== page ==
Apparently, the apparition of a hard-working cook is still seen cooking and preparing meals here.
Footsteps of an unseen presence and the clanging of cooking utensils can probably be heard as well.
Spirits of Confederate Soldiers
Spirits of Confederate soldiers may still be residing in their old barracks, or on the land where the barracks once stood.
They may still think they are POWs and are patiently waiting for the war to be over, so they can go home to their loved ones. They may not want to accept their deaths here.
Docents, visitors, and paranormal investigators have all had personal experiences with the spirits who are still here.
Ghost Hunters caught hard evidence in the Fort Delaware Dungeon. One of the things they caught was the thermal image of a man who was peeking around the corner to look at them, curious to see what they were doing. Personal experiences were also reported.” One of the investigators claimed to have had his jacket pulled hard enough that he was also pulled backward.”
Diamond State Ghost Investigators have led many ghost tours with people who buy tickets to come along on investigations. The spirits like to participate, so everyone is happy!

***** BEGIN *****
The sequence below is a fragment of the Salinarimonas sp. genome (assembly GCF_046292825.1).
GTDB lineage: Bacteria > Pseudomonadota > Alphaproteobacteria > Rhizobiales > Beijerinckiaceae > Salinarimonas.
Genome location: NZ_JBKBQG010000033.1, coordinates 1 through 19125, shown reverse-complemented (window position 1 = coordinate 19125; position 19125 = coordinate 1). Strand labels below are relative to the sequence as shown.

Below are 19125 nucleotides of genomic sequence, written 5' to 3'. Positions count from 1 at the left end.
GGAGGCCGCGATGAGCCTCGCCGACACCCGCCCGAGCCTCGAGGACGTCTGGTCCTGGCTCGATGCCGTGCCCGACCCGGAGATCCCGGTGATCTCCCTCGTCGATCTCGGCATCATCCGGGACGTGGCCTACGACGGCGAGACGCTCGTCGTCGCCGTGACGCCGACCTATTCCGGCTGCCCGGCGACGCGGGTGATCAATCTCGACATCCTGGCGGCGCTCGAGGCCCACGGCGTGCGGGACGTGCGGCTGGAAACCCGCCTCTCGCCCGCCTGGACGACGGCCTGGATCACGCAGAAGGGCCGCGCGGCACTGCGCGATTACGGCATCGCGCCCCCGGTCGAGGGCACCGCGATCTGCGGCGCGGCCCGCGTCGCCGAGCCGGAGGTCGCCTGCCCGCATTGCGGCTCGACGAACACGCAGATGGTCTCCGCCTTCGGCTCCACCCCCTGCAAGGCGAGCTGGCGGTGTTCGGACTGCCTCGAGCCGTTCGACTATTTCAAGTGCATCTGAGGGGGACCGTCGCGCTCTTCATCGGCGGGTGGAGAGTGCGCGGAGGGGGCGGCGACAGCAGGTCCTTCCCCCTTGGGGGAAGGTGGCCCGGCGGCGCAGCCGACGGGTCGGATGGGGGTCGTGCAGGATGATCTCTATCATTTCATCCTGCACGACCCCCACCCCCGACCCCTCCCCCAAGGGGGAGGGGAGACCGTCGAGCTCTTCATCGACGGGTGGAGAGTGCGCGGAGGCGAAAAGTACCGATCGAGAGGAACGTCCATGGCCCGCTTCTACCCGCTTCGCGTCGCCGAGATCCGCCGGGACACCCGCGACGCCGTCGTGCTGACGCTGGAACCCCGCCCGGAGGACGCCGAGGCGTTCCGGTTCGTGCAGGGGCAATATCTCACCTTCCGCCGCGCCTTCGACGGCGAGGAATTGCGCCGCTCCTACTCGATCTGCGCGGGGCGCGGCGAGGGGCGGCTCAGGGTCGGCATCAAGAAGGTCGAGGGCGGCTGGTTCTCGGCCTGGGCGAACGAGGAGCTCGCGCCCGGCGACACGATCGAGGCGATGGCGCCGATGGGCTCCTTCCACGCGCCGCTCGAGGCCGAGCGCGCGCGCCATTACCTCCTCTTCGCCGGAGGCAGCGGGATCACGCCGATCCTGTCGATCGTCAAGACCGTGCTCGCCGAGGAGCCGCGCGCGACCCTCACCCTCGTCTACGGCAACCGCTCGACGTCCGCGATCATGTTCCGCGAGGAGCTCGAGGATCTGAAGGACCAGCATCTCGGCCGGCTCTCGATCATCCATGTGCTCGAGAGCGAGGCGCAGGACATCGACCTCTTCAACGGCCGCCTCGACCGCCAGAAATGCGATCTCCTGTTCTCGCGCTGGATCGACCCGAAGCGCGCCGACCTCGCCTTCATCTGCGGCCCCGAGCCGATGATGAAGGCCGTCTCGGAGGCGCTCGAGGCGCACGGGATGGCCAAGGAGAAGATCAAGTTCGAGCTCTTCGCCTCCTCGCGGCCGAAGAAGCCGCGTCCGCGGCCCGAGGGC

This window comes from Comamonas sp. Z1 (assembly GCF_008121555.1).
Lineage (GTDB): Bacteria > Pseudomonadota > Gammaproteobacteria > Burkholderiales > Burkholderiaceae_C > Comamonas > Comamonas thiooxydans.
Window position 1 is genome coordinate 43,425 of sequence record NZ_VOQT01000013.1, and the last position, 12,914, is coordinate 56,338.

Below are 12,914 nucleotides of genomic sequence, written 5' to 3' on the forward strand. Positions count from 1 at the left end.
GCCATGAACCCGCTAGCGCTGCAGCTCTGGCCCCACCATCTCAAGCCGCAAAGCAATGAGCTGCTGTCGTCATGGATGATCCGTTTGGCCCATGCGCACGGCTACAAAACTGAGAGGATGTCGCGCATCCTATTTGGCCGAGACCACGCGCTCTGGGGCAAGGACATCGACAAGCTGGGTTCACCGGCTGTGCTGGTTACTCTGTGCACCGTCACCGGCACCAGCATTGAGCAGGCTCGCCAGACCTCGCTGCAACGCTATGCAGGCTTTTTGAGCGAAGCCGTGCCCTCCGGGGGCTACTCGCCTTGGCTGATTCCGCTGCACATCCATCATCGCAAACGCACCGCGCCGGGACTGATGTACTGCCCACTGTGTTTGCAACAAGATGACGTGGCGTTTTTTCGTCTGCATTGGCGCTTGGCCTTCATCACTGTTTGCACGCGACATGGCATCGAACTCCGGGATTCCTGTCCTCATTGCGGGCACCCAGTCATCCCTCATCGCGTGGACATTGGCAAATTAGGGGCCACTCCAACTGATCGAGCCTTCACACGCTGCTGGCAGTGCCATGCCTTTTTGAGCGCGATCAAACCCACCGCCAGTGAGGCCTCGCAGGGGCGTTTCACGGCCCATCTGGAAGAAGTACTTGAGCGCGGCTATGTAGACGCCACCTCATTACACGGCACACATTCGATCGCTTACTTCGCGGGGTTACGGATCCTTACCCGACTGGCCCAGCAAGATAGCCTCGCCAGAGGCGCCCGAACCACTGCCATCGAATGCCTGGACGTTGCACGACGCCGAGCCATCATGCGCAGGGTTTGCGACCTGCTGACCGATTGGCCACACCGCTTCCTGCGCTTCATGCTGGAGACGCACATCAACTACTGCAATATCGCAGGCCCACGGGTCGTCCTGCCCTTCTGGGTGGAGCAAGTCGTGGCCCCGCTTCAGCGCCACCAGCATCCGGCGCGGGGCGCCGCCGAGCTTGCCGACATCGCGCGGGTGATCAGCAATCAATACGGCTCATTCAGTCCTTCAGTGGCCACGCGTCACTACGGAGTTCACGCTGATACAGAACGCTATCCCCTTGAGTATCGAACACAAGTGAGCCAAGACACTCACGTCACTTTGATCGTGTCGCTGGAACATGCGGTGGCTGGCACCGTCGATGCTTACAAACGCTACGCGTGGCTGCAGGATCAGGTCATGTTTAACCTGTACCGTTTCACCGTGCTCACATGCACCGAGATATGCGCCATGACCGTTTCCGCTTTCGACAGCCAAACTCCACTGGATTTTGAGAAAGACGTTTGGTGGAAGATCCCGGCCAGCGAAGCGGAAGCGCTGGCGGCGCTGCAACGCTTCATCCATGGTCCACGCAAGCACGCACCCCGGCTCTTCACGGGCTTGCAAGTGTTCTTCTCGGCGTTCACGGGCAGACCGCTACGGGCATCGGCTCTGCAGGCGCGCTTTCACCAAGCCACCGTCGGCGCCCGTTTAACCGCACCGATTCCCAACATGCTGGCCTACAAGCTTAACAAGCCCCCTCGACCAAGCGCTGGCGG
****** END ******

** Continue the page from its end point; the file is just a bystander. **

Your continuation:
My Theory: Though no one has reported on POW spirit activity in the barracks, or in their areas of confinement, they are probably still there. Perhaps they still wander around the cliffs where they once went fishing for food.
A big Yes Indeed!
Spirits are restless because of the way they died, or because they died and were not ready to do so, as they had unfinished business. Others who worked here while alive have returned to continue in their old jobs.
Fl 1, 1901 N Dupont Hwy
New Castle, Delaware 19720
Ford Delaware is located on 178-acre Pea Patch Island, 15 miles south of Wilmington, near Delaware City, and close to the junction of U.S. Highway 301 and Highway 7.
- ONLY IN YOUR STATE website
- Haunted Rooms website
Our Haunted Paranormal Stories are Written by Julie Carr